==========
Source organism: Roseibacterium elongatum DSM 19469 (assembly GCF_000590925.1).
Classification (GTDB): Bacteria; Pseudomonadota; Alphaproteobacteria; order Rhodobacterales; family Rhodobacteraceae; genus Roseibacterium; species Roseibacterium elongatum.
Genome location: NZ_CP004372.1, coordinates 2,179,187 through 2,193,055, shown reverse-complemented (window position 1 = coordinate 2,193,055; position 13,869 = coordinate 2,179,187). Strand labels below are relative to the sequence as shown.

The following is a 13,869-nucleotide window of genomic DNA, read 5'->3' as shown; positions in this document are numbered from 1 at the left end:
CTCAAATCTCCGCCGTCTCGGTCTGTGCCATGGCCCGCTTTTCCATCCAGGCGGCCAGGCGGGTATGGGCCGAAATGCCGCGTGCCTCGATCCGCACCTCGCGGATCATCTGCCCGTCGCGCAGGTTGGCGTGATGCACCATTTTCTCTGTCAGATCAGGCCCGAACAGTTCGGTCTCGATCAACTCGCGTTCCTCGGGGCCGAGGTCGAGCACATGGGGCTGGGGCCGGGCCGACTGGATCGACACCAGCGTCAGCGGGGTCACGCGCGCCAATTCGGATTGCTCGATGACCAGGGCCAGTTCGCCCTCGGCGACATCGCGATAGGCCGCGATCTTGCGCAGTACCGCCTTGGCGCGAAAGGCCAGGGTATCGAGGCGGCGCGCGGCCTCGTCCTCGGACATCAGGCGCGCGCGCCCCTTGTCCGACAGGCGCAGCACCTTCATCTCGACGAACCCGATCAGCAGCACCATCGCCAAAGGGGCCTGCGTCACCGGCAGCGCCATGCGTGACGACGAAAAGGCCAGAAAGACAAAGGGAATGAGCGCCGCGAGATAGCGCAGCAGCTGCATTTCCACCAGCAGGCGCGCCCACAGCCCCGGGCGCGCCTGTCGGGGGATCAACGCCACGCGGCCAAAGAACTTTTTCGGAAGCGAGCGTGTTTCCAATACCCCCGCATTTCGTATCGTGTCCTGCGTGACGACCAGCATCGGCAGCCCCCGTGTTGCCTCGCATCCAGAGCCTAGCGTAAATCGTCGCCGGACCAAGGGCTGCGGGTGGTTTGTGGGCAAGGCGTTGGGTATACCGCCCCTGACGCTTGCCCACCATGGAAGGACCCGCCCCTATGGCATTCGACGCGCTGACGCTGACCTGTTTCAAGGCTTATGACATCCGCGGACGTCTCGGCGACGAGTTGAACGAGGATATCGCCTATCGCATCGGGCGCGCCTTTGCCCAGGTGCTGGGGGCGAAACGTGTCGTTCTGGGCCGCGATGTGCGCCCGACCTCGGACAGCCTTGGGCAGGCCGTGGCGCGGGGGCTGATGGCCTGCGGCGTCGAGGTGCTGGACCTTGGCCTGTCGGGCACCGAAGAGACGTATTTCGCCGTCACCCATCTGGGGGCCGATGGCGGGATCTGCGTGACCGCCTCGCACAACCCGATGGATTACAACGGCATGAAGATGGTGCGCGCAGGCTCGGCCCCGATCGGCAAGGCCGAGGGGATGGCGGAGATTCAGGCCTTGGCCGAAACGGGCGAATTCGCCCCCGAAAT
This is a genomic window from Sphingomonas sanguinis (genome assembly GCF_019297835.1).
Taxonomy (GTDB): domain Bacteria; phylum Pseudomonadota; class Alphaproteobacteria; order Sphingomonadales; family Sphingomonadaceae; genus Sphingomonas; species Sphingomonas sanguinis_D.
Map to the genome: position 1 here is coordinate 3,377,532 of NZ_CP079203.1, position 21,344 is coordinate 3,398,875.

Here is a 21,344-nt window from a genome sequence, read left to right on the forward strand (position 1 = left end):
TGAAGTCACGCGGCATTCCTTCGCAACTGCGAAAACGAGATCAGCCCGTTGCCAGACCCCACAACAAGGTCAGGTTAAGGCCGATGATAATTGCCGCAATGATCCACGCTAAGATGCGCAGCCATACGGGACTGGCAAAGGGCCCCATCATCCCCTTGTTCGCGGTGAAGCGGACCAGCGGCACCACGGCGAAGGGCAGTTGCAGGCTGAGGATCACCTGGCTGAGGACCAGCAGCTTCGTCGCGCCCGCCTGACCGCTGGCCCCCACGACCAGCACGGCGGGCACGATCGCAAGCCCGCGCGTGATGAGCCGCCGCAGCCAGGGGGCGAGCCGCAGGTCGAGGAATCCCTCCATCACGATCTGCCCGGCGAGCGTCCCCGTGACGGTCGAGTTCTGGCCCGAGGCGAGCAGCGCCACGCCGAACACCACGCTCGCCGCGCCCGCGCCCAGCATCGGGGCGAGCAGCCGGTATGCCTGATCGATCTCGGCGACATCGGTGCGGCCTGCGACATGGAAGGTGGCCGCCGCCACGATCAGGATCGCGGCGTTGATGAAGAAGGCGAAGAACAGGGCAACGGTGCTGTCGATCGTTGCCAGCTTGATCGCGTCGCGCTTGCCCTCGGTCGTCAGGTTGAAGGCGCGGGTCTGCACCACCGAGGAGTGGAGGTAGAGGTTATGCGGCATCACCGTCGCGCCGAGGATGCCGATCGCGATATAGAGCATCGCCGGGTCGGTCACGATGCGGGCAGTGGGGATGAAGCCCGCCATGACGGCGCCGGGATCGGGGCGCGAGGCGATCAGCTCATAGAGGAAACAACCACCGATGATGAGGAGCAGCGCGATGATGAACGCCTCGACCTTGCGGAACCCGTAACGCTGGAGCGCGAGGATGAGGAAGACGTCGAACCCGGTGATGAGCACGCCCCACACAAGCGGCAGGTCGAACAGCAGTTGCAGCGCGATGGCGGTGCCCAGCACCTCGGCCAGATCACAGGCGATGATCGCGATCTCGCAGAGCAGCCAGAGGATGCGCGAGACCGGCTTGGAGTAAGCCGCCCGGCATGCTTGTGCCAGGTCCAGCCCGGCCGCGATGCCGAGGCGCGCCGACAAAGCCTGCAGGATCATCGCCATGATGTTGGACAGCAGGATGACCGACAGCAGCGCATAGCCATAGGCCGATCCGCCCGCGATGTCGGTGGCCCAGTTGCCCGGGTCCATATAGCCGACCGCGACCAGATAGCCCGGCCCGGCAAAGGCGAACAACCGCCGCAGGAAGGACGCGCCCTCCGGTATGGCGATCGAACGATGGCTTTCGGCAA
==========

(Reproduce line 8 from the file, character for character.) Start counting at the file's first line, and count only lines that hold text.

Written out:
Map to the genome: position 1 here is coordinate 3,377,532 of NZ_CP079203.1, position 21,344 is coordinate 3,398,875.